Introduction and General Legislative Framework

Protection of personal data has become increasingly important in the second half of the 20th century onwards, and more strikingly so in the last decade. In European context, such protection is realized through a twofold system; namely, the Council of Europe ("CoE") protection of personal data scheme, and the protection enshrined in the European Union's ("EU") acquis communautaire. The CoE's system is comprised of Art. 8 of the European Convention on Human Rights ("ECHR") on one hand, and the Convention for the Protection of Individuals with regard to Automatic Processing of Personal Data ("Convention No. 108") on the other. Although all 47 of the CoE Member States, including Turkey, are parties to the ECHR, Turkey is not a State Party to Convention No. 108 as of the date of this article, although Turkey signed it on 28.01.1981. As for the EU framework, adopted in 1985, Directive 95/46/EC ("Directive") is the primary piece of legislation that governs the protection of personal data1. However, a new regulation referred to as the General Data Protection Regulation ("GDPR") is on its way to include the impacts of technological innovations such as social media and cloud computing2.

Personal data protection in the Turkish system finds its roots in the last paragraph of Art. 20 of the Constitution, which was added to the provision on 12.09.2010. This paragraph reads: "Everyone has the right to request the protection of his/her personal data. This right includes being informed of, having access to and requesting the correction and deletion of his/her personal data, and to be informed whether these are used in consistency with envisaged objectives. Personal data can be processed only in cases envisaged by law or by the person's explicit consent. The principles and procedures regarding the protection of personal data shall be laid down in law." The law foreseen by the law-maker in the last sentence has been on the Turkish legislative agenda for many years. Aligned very closely with the Directive, the fourth version of the Draft Law on the Protection of Personal Data ("Draft Law") was issued in 2014, and is expected to become law in 20163.

The protection regarding electronic commercial communication is enshrined in the Law on the Regulation of Electronic Commerce numbered 6563 ("E-Commerce Law"), published in the Official Gazette dated 05.11.2014 and numbered 29166 and entered into force on 01.05.2015. This article addresses the personal data protection that falls outside the scope of the E-Commerce Law and, where applicable and necessary, adopt a comparative approach with the corresponding EU legislation4.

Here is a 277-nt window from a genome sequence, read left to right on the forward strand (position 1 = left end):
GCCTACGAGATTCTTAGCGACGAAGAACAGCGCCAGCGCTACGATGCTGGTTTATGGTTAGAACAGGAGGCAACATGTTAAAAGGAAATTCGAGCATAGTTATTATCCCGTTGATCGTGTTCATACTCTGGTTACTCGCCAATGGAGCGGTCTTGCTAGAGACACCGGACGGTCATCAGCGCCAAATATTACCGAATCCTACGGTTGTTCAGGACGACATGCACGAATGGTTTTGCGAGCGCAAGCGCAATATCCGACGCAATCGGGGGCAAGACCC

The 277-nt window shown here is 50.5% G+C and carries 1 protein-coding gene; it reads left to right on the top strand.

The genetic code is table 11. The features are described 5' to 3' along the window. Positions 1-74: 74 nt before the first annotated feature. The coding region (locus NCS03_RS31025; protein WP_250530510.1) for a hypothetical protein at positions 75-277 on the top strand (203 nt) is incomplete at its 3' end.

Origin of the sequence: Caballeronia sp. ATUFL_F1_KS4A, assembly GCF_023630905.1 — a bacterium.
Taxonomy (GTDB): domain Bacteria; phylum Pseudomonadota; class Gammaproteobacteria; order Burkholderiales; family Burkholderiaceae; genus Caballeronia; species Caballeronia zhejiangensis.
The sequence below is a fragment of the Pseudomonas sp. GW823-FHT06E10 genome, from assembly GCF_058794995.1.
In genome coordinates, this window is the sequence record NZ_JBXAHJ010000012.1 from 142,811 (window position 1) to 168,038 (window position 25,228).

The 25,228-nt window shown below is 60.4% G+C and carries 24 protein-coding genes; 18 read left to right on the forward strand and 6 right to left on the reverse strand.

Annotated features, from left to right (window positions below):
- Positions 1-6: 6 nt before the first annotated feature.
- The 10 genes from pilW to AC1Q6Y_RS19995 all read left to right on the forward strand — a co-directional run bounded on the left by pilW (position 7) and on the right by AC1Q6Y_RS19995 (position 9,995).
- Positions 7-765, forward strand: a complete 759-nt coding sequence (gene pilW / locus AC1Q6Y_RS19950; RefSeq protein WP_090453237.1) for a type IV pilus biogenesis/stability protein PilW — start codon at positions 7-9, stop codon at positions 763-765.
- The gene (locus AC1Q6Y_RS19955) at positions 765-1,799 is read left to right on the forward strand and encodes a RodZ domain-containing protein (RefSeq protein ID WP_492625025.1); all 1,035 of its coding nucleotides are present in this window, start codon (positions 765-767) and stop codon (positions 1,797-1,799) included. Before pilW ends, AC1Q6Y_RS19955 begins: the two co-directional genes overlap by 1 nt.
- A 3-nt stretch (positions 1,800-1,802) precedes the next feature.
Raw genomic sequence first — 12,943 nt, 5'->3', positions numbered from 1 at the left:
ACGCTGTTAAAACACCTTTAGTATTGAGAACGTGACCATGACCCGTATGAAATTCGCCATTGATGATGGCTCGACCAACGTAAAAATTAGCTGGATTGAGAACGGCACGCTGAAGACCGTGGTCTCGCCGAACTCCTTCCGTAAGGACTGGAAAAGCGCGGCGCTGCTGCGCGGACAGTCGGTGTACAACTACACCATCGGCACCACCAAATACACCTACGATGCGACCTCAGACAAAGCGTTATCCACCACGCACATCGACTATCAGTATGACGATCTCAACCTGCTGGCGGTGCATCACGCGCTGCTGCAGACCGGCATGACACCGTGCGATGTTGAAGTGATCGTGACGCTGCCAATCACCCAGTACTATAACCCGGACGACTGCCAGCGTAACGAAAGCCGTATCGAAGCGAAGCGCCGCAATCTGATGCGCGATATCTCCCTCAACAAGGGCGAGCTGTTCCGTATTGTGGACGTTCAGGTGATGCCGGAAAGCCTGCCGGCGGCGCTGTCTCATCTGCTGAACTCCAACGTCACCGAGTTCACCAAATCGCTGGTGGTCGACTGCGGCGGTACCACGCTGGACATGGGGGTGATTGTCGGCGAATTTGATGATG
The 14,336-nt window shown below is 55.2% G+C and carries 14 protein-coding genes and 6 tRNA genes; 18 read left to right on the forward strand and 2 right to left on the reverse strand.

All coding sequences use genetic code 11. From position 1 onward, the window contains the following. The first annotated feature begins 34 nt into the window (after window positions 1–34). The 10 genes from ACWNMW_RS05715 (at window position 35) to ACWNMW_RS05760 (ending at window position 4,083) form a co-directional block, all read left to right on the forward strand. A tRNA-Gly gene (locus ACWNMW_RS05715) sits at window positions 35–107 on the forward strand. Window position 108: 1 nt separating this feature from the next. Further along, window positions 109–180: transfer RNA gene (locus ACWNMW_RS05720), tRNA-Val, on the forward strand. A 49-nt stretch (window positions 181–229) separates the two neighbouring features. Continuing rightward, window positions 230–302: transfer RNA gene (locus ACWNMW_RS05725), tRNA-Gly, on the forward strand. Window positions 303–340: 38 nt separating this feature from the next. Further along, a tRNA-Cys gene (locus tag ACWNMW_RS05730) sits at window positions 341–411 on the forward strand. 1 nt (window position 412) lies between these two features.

The Definition

The definition of personal data is provided in Art. 2(a) of the Directive as "... any information relating to an identified or identifiable natural person ('data subject'); an identifiable person is one who can be identified, directly or indirectly, in particular by reference to an identification number or to one or more factors specific to his physical, physiological, mental, economic, cultural or social identity." As is observed, the term is widely defined, ensuring a wider scope for protection.

Art. 3 of the Draft Law defines personal data almost identically, and the justification of this provision clarifies this definition by listing, inter alia, the name, surname, date and place of birth, information regarding a person's physical appearance, his/her familial, economic, social and psychological properties, his/her social security number, curriculum vitae, his/her image and sound recordings, and his/her genetic data, IP address, e-mail address, hobbies, preferences, and memberships. The medical data and religious and political beliefs of a person can also be listed among those above-mentioned.

The Directive introduces a sub-category of personal data under Art. 8 which is adapted into the Draft Law as Art. 6. Accordingly, ethnicity, origin, political, religious and philosophic views, union memberships, information on health and sexual life are deemed as special categories of personal data. The distinction is fortified by the fact that such data are prohibited from being processed in both the Directive and the Draft Law. Exceptions to this rule are indicated in their respective provisions. Convention No. 108 also lists data pertaining to criminal convictions as personal5.

The Scope of Protection